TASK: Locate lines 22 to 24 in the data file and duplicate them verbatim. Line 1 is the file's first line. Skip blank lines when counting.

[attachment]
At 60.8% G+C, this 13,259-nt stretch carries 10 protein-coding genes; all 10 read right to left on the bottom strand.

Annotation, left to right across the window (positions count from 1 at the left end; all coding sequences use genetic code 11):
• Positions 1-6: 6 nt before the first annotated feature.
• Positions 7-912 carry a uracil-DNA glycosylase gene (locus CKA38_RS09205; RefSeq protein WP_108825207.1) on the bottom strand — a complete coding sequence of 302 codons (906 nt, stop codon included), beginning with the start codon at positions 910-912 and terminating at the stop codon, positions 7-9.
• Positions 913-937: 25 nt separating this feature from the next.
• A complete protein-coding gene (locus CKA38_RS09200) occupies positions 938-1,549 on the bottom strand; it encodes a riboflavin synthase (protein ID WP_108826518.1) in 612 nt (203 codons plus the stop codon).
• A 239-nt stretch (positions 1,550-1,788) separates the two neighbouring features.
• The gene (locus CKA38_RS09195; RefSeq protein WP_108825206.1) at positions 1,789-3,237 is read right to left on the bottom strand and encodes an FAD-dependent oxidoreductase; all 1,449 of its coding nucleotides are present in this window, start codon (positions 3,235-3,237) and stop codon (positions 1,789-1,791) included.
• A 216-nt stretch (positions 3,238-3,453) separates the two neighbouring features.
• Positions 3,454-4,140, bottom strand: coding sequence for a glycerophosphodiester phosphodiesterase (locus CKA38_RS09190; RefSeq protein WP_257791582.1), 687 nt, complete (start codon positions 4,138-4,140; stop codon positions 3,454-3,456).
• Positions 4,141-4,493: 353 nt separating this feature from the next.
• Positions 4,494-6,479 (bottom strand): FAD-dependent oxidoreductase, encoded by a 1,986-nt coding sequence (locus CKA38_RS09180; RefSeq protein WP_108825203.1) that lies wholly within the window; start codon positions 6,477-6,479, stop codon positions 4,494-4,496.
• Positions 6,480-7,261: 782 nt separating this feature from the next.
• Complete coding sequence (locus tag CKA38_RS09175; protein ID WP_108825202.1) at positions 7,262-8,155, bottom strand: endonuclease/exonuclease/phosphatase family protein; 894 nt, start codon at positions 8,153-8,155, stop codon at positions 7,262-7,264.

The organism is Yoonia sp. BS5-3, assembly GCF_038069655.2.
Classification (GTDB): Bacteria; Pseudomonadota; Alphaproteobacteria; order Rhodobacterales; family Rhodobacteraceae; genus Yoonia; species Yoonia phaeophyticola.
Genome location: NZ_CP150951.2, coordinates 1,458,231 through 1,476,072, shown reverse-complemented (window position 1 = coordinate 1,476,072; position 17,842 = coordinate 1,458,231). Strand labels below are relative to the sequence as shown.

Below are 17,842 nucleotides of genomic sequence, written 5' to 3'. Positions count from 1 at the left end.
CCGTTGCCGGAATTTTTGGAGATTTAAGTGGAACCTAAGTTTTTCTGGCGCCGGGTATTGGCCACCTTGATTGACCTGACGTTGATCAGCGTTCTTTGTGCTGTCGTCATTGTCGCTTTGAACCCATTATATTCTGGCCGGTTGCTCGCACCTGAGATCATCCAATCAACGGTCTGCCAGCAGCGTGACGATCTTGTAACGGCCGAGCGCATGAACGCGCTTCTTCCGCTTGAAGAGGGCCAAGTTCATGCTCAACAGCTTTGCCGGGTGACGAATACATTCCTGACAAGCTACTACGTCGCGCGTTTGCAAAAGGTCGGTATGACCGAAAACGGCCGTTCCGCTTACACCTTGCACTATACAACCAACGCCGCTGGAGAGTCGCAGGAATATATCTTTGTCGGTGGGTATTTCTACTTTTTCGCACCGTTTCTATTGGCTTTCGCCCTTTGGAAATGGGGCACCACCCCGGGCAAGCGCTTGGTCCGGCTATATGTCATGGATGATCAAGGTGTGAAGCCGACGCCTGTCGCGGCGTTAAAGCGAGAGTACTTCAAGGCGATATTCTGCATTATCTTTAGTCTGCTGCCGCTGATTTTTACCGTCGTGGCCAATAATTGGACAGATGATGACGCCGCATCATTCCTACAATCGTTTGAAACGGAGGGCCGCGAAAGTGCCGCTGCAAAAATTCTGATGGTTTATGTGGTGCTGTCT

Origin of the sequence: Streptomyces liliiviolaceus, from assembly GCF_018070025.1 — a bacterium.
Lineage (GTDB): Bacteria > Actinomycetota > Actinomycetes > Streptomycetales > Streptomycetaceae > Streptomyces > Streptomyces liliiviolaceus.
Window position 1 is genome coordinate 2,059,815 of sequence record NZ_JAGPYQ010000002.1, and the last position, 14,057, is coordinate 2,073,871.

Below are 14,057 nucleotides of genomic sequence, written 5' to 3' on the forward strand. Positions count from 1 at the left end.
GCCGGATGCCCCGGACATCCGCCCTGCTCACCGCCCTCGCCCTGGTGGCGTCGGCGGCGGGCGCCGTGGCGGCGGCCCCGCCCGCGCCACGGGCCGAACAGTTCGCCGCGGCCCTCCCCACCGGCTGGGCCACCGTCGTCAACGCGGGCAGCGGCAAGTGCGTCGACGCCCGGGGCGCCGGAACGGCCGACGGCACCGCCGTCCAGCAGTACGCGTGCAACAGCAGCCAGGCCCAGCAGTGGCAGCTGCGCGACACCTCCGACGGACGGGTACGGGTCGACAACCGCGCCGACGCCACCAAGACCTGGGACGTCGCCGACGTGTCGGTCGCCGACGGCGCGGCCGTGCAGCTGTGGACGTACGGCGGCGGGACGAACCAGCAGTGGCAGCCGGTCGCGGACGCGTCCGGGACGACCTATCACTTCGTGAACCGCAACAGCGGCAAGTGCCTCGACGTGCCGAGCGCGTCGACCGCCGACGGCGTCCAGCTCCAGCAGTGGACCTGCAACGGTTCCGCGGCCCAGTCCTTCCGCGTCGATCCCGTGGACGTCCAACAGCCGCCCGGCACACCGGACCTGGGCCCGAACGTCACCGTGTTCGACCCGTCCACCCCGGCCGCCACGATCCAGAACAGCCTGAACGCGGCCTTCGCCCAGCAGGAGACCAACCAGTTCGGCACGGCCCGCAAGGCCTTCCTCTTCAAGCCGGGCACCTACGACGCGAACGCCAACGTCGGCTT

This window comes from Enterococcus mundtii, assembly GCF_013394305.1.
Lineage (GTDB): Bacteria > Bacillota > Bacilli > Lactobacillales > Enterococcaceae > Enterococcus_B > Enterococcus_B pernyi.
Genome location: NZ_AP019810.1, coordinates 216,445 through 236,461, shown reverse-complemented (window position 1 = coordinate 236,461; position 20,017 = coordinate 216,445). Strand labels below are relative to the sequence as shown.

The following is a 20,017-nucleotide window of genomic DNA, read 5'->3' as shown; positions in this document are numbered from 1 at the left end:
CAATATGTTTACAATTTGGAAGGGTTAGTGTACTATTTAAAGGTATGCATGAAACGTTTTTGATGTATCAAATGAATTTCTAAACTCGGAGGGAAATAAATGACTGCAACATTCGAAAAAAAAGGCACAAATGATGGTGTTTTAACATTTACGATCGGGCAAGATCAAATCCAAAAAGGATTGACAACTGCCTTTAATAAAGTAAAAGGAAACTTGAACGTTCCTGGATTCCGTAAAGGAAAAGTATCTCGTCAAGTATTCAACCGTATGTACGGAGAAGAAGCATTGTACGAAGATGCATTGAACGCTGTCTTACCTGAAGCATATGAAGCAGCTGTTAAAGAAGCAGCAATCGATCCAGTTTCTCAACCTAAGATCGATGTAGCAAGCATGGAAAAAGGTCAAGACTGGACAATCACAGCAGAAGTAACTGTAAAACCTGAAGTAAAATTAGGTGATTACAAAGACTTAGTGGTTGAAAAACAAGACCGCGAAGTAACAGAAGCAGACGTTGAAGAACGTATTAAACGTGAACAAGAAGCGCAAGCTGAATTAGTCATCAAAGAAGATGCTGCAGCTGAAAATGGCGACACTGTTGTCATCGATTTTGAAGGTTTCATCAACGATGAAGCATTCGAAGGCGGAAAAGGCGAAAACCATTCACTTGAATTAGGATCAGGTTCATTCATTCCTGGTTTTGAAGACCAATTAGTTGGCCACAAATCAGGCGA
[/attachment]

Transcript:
Window position 1 is genome coordinate 2,059,815 of sequence record NZ_JAGPYQ010000002.1, and the last position, 14,057, is coordinate 2,073,871.

Below are 14,057 nucleotides of genomic sequence, written 5' to 3' on the forward strand. Positions count from 1 at the left end.
GCCGGATGCCCCGGACATCCGCCCTGCTCACCGCCCTCGCCCTGGTGGCGTCGGCGGCGGGCGCCGTGGCGGCGGCCCCGCCCGCGCCACGGGCCGAACAGTTCGCCGCGGCCCTCCCCACCGGCTGGGCCACCGTCGTCAACGCGGGCAGCGGCAAGTGCGTCGACGCCCGGGGCGCCGGAACGGCCGACGGCACCGCCGTCCAGCAGTACGCGTGCAACAGCAGCCAGGCCCAGCAGTGGCAGCTGCGCGACACCTCCGACGGACGGGTACGGGTCGACAACCGCGCCGACGCCACCAAGACCTGGGACGTCGCCGACGTGTCGGTCGCCGACGGCGCGGCCGTGCAGCTGTGGACGTACGGCGGCGGGACGAACCAGCAGTGGCAGCCGGTCGCGGACGCGTCCGGGACGACCTATCACTTCGTGAACCGCAACAGCGGCAAGTGCCTCGACGTGCCGAGCGCGTCGACCGCCGACGGCGTCCAGCTCCAGCAGTGGACCTGCAACGGTTCCGCGGCCCAGTCCTTCCGCGTCGATCCCGTGGACGTCCAACAGCCGCCCGGCACACCGGACCTGGGCCCGAACGTCACCGTGTTCGACCCGTCCACCCCGGCCGCCACGATCCAGAACAGCCTGAACGCGGCCTTCGCCCAGCAGGAGACCAACCAGTTCGGCACGGCCCGCAAGGCCTTCCTCTTCAAGCCGGGCACCTACGACGCGAACGCCAACGTCGGCTT